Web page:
Physical activity patterns in rural-residing spousal caregivers and cardiac surgery patients in the first 6 months post-surgery

Paula Schulz, Lani Zimmerman, Patrik L Johansson, Melody Hertzog, Sue Barnason

Research output: Contribution to journalArticlepeer-review

4 Scopus citations


Background: Caregivers (CGs) play a major role in cardiac surgery patients’ adoption of secondary prevention strategies. Little research has examined spousal CGs activities to preserve their own health and support patients’ heart-healthy behaviors.

Purpose: The aims of this descriptive pilot study are to: 1) compare cardiovascular (CV) risk factors and physical activity (PA) levels and 2) examine trajectories of change in PA patterns at 3 and 6 weeks and 3 and 6 months after cardiac surgery.

Sample: 28 rural residing adult (> 60 years) cardiac surgery patients and their spousal CGs. Methods: PA data was obtained from ActiGraph® accelerometers mailed to dyads at 4 time points after cardiac surgery. Descriptive analyses and multivariate hierarchical modeling were used to describe and identify PA patterns.

Findings: The dyads were older (CG M = 68.5 ± 6.6, Patient M = 70.7 ± 6 years) with primarily female CGs (92%) residing in small rural towns (n=26, 46.4%) or farm/ranch (n=16, 28.6%). CV risk factor concordance was evident particularly for hypertension (60.7%) and hypercholesterolemia (25%).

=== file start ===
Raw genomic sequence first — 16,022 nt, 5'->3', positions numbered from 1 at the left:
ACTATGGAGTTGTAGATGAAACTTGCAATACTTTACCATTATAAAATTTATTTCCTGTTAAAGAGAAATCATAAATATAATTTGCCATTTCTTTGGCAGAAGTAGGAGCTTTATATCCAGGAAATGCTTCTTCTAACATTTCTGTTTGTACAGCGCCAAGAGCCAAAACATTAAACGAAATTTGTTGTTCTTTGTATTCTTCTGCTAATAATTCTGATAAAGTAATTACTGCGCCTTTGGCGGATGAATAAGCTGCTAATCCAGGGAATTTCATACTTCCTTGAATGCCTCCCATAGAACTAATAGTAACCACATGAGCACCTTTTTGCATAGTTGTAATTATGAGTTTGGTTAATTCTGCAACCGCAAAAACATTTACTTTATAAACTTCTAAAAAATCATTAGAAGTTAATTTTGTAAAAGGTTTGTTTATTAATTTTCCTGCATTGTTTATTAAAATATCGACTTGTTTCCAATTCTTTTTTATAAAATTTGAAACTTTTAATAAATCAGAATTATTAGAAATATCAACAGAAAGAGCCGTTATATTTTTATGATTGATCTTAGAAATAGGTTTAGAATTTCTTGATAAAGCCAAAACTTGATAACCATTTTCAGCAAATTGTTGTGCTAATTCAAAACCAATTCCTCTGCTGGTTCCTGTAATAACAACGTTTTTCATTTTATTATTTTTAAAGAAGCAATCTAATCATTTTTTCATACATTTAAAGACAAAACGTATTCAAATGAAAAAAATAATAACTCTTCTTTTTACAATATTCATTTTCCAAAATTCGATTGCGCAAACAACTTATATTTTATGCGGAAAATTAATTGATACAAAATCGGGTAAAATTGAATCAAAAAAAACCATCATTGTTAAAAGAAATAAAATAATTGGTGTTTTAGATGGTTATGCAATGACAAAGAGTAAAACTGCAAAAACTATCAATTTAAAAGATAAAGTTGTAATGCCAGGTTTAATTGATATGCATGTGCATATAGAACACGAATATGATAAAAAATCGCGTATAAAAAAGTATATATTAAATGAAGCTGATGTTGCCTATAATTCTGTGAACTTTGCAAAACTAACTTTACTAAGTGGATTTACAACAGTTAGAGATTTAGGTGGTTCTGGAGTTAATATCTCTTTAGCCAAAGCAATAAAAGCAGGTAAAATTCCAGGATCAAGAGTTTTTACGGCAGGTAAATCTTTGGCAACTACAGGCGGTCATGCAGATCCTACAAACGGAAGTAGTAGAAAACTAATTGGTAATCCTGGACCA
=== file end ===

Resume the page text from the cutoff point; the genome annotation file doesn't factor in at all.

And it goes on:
CGs and patients spent the majority of time in sedentary activity. Most patients (89.3%) completed cardiac rehabilitation programs and increased their mean minutes/day spent in moderate to vigorous PA over the 4 time points (13.3 ± 15.6 to 22.6 ± 24.4). However, CGs mean minutes/day remained virtually unchanged over time (15.8 ± 20.8 to 12.7 ± 11.7). Considered as dyads, 38% (n=8) showed essentially no change for either member, but for 29% (n=6) the caregiver showed no change while the patient activity increased.

Conclusions: CGs were similar in age and comorbidities to their spouses, however, CGs were less likely to increase their PA levels. Health disparities in CVD mortality in the rural population may have additional impact and underscores the need for future targeted interventions addressing CV risk in CGs.

Original languageEnglish (US)
Pages (from-to)123-144
Number of pages22
JournalOnline Journal of Rural Nursing and Health Care
Issue number2
StatePublished - 2014


  • Cardiac surgery
  • Caregiver
  • Health behavior
  • Risk factors

ASJC Scopus subject areas

  • Community and Home Care


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